University of Pennsylvania researchers are reporting early but encouraging results from two small ongoing studies of experimental treatments for metastatic pancreatic cancer.
Pancreatic cancer is a fearsome malignancy that has long defied efforts to find effective treatments. Only 9 percent of patients survive five years after diagnosis. The disease is now the nation’s third leading cancer killer even though it causes only 3 percent of all new cancer cases. This year, about 56,700 people will be diagnosed with pancreatic cancer, and 45,700 will die of it.
For one study, funded by the Parker Institute for Cancer Immunotherapy, researchers at Penn and seven other centers combined two standard chemotherapies with varying doses of an experimental antibody, called APX005M, being developed by Apexigen. Half the patients also received Opdivo, a “checkpoint inhibitor” drug that boosts the immune response by cutting an immune system brake. Although checkpoint inhibitors have dramatically improved survival in many solid tumor cancers, they have not worked so far in pancreatic cancer.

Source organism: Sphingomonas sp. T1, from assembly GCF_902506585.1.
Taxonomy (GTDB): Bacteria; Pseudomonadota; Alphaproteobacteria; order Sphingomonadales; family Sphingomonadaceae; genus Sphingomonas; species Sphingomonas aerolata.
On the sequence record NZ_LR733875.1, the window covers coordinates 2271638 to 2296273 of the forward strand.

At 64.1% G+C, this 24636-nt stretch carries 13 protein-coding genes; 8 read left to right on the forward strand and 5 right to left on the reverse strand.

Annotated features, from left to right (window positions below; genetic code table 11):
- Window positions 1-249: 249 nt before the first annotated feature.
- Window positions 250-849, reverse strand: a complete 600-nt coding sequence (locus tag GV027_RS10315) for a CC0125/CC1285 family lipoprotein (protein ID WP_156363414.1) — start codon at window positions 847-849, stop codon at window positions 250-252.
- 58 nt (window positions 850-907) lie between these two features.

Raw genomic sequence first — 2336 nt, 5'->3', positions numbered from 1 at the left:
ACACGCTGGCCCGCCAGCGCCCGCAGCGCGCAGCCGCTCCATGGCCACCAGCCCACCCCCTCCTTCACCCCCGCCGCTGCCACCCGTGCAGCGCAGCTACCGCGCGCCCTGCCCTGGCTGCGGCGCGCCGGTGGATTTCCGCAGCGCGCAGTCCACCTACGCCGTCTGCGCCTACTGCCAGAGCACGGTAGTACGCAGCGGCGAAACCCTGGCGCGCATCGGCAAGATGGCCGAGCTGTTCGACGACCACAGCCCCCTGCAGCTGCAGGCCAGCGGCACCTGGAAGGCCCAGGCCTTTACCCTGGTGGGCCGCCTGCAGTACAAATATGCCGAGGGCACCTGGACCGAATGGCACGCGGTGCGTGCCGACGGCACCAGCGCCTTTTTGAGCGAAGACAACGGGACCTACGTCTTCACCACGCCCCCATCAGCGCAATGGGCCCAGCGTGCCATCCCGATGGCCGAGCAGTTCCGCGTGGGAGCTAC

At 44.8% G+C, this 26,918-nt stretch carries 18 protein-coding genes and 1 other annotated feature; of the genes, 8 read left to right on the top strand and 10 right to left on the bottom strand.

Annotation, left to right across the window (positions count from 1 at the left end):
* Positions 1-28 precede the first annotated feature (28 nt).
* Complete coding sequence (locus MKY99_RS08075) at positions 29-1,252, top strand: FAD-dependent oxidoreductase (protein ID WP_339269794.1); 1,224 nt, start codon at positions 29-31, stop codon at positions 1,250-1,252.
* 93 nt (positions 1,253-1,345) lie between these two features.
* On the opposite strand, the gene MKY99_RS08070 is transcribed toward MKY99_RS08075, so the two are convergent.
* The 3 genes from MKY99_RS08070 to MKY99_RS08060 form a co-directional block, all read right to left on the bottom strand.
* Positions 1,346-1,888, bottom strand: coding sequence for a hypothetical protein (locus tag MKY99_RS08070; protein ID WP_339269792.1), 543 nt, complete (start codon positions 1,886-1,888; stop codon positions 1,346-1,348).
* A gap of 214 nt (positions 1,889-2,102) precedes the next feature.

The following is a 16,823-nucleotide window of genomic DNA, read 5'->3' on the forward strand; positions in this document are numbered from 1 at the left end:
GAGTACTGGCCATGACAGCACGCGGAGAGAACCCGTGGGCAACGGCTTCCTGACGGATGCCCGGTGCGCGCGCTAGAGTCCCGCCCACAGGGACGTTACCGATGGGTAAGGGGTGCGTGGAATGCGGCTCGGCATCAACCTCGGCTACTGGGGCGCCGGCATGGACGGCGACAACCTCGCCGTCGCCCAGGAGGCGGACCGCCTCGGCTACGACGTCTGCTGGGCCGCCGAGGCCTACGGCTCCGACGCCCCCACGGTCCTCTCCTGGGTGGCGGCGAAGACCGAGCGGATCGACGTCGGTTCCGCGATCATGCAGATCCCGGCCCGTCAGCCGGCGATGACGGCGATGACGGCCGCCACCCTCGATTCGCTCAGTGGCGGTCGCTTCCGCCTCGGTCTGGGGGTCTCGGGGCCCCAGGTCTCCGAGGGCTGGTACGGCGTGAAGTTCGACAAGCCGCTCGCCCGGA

The experimental antibody, which binds to a particular cell surface receptor, is designed to reverse the suppression of the immune system that occurs in all cancers, but especially pancreatic. In theory, the antibody complements Opdivo’s cut-the-brakes mechanism by pressing on the accelerator, explained Penn hematologist-oncologist Mark O’Hara, the study’s co-leader.